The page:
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Malaysian Airlines MH370 contact lost

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Malaysian Airlines MH370 contact lost

Old 24th Mar 2014, 22:04
  #7881 (permalink)  
 
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Originally Posted by Unixman
Could someone just run the following bit of physics past them to see if I have got the important point about the Doppler shift right?

If the satellite was absolutely fixed then the Doppler shift would be the same irrespective of whether the plane was heading north or south BUT the sun and moon cause a slight - but predictable - wobble in the orbit of the satellite and since that wobble is also N/S that will add a very small but measurable extra value in the existing Doppler shift. If the satellite was heading south at the same time as the plane then the Doppler effect would be squeezed by a tiny bit and the wavelength decreased - ie very slightly blue-shifted. If the satellite was moving north whilst the plane was heading south then the radio wavelength would be stretched - very slightly red shifted.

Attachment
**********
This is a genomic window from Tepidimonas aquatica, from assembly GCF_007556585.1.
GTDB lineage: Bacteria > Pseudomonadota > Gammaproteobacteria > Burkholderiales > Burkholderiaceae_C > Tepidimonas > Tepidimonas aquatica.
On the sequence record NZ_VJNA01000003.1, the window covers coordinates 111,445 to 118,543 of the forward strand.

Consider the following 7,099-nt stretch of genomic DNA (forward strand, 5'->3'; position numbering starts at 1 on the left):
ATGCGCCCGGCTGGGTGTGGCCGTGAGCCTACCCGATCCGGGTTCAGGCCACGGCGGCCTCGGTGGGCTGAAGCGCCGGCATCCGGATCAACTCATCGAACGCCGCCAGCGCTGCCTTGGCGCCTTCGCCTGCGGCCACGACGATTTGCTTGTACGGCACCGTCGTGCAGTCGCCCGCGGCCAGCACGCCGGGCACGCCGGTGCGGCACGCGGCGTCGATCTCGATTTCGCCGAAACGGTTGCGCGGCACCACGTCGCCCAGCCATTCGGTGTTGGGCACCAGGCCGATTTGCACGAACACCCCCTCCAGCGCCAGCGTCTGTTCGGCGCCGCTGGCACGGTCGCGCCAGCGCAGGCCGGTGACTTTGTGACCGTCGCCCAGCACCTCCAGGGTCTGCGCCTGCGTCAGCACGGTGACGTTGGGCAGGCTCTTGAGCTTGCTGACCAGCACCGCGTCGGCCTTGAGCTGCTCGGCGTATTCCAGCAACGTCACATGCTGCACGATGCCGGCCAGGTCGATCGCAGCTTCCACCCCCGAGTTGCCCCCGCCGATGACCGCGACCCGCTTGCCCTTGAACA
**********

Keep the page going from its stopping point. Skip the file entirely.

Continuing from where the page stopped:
Have I got that correct ?
Sun and moon gradually deform the orbit of a satellite in a geostationary orbit, causing it to "wobble" N/S daily unless the satellite spends fuel to correct. Most satellites do this periodically. If you look here List of satellites in geostationary orbit most satellites have "inclination" (wobble amplitude) of <=0.1 degrees. (If the satellite is left on its own, its inclination is going grow ~1 degree per year.) Fortunately for us, Inmarsat-3 F1 is an old satellite (launched in 1996 and the second oldest Inmarsat satellite in orbit), which means that it must be running out of fuel, which means that its owners are probably trying to conserve fuel and skipping N/S compensation maneuvers. It has inclination of 1.6 degrees.